words are foreplay for the soul

Archive for the ‘Time Machine’ Category

January 22nd, 2012 by Akua


24 years ago a ghost roamed the rooms of a newly-purchased newly-built house, walking, walking, as there was something lost and the walking would help with the remembering. A ghost pacing miles of grey carpeting that stretched in every direction. A ghost that sat silently under white walls that loomed overhead. A ghost that looked out with blank eyes upon a bare yard, pre-landscaping. The ghost had dreams and longings but they thinned impossibly gossamer, invisible in the hot desert sun.

Six months later the ghost escaped into the bright sun. The bare walls could no longer contain the ghost and she no longer swallowed handfuls of pills hoping to not wake up. Was it an escape, really? Or was it out of the frying pan and into the fire? Twenty-four years of fire. Read the rest of this entry »

January 12th, 2012 by Akua


Two roads diverged in a yellow wood,
And sorry I could not travel both
And be one traveler, long I stood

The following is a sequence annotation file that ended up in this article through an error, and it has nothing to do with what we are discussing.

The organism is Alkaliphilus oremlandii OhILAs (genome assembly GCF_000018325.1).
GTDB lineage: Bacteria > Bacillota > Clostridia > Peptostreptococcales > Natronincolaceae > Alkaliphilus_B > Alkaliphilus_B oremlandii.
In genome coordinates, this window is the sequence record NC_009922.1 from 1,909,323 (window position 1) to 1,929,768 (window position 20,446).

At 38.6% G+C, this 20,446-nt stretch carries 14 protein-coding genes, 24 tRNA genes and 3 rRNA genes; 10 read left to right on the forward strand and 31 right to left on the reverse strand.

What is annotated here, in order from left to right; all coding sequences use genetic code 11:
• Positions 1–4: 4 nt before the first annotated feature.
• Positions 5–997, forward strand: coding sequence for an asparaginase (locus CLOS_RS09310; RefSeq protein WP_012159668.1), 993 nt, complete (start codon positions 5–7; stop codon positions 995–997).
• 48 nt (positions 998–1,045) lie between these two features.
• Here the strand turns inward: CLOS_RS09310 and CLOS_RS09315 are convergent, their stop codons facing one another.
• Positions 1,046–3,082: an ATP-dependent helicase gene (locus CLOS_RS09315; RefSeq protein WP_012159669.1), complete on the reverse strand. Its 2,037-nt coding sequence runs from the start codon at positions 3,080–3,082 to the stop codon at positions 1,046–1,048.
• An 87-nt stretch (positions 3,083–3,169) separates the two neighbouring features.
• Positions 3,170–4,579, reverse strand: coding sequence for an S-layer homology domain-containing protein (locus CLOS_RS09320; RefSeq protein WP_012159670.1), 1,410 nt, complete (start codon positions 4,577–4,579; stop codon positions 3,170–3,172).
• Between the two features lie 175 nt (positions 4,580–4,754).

And looked down one as far as I could
To where it bent in the undergrowth;

Then took the other, as just as fair,
And having perhaps the better claim
Because it was grassy and wanted wear,
Though as for that the passing there
Had worn them really about the same, Read the rest of this entry »

January 31st, 2011 by Akua


I’m on a bridge. It spans the Here and the There. The Where I have been and the Where I am going. The There, in my mind, soul and heart, has a look and feel that is palpable. Yet I am also open to manifestations of the entire laundry list of supplications-to-the-Universe that apparently I have been compiling — for years and maybe since even before that — that I can’t yet get a feel for. And that’s okay. The bridge is here and I am on it. Crossing over, slowly sometimes, perhaps even too slowly at times for my Impatient Self Who Feels the Future, but crossing. One breath, one heartbeat, one long lingering kiss at a time. Crossing into the What Comes Next.